Sunday afternoon I visited the local airsoft arena with my son and a few of our friends. The boys went in first while I stayed outside and tried to take a couple of photographs through the observer's window. Although visibility through the plexiglass window was good, the photos themselves came out blurred and foggy.
When the staff saw me trying to take photographs they offered to let me go into the staging area for a better view but asked I sign a liability waiver first. I also had get clearance from the wife because the camera I was using, a Nikon D40, is actually her camera. Surprisingly, she allowed me to take her camera into the staging area. Not surprisingly however, I was threatened with consequences worse than death should anything happen to her baby, and I don't mean our son ;)
Unfortunately, while I was able to get better photos from the staging area, I was restricted to the staging area, and once my son and friends advanced further into the arena my view was obstructed by the maze of plywood walls.
After a couple of games there was a brief break, and at that point one of the Referees asked if I wanted to accompany him up onto his Referee's platform so I could get an even better view of what was going on. Duh! Of course I did!
From my raised vantage point midfield I now had a great view, although my son was still frequently disappearing behind the plywood walls which made getting pictures of him a hit & miss affair. But when I realized that by focusing on him I was giving away his position and increasing his risk of being shot I stopped looking for him and just took pictures of anyone and everyone.
With folks running around all over the place I tried taking a few photos using the D40's "action" mode but they didn't come out too well, and after noticing the quality of "action" shots I switched the camera back to Auto and just let rip. And that's the beauty of a digital camera; you can take hundreds of photos then delete the ones that don't turn out, because if you take enough photos odds are you're going to get some gems, and I believe I did.
This was probably my favourite pic of the day. These two guys both knew the other was there and this was an exciting "duel" to watch from above as they each tried to get the drop on the other without getting shot themselves; I can only imagine how intense it must have been for them. Later, I would find out just how heart-pounding such a moment could get.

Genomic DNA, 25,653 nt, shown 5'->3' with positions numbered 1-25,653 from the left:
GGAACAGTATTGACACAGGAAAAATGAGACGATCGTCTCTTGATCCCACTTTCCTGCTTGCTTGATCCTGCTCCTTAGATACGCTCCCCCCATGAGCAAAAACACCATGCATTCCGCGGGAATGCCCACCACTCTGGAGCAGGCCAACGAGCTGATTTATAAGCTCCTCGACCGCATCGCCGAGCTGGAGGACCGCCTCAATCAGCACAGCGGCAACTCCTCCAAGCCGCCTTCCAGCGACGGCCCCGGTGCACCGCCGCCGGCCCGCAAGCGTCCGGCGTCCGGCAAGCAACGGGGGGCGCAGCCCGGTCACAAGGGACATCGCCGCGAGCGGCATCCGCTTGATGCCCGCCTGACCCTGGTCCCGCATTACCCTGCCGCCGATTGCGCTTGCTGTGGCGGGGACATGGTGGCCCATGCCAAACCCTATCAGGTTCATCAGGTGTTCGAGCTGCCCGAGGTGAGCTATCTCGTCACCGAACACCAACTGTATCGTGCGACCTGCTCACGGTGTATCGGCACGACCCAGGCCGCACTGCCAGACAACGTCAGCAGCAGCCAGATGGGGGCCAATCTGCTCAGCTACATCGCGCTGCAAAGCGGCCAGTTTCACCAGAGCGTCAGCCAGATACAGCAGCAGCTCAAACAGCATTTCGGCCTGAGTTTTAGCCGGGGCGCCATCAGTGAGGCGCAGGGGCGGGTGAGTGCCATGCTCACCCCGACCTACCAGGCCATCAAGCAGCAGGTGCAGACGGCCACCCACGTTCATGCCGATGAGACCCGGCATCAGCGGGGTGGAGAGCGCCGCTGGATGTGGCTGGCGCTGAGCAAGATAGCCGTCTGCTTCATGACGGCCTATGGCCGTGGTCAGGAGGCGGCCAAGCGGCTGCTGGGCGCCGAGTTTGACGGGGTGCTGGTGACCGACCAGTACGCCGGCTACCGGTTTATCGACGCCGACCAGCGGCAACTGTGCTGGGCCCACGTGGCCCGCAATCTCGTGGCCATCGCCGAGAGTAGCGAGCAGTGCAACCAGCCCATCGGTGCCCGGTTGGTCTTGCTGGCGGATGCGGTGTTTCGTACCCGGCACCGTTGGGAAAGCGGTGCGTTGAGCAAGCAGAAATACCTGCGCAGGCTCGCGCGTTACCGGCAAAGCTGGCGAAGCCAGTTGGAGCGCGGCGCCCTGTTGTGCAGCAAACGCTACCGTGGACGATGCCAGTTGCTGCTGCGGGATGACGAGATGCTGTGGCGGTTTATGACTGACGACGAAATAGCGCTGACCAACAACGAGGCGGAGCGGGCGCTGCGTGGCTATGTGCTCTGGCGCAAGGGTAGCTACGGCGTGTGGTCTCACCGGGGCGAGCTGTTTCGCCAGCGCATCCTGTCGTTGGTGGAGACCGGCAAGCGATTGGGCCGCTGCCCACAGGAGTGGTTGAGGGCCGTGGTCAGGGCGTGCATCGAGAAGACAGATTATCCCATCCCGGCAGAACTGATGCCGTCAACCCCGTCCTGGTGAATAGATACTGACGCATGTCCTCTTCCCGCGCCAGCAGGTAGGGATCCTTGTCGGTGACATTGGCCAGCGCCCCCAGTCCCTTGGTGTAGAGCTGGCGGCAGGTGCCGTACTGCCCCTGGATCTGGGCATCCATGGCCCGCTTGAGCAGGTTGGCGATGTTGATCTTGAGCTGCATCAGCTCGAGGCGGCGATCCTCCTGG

The Referees themselves were armed, and they were occasionally shooting at the players. Sometimes they did so to check if that particular player was honest and would call themselves out, other times it was to get their attention if they were doing something wrong, such as continuing to shoot at a "dead" player who was leaving the arena. The Refs also occasionally took potshots at each other, and the Ref on my platform quickly realized the advantage of having a photographer with him and used me as a human shield...which is probably why the other Ref later asked me to join him on his platform. He said I could get a different viewpoint but I think he wanted his own time with the human shield ;)
Not intending to play I'd dressed light, in t-shirt and jeans, and at one point I got hit in the shoulder. If you imagine someone giving you a solid flick with their fingernail, that's what it felt like. A stinging impact followed by a minute or two of dull ache, and then you forgot about it.
So why are these guys wearing vests, helmets, gloves, etc?
When my son played last year at his cousin's birthday party one of the kids came back with a cut on his finger while another had a cut on his arm. If I could be stuffed doing the math (and I probably will at some point) a 6mm plastic ball traveling at 300-350 feet per second probably creates a considerable amount of impact pressure (pounds per square inch, and all that) so yeah, it's going to hurt, and if you're not protected skin can be broken...as I would soon find out ;)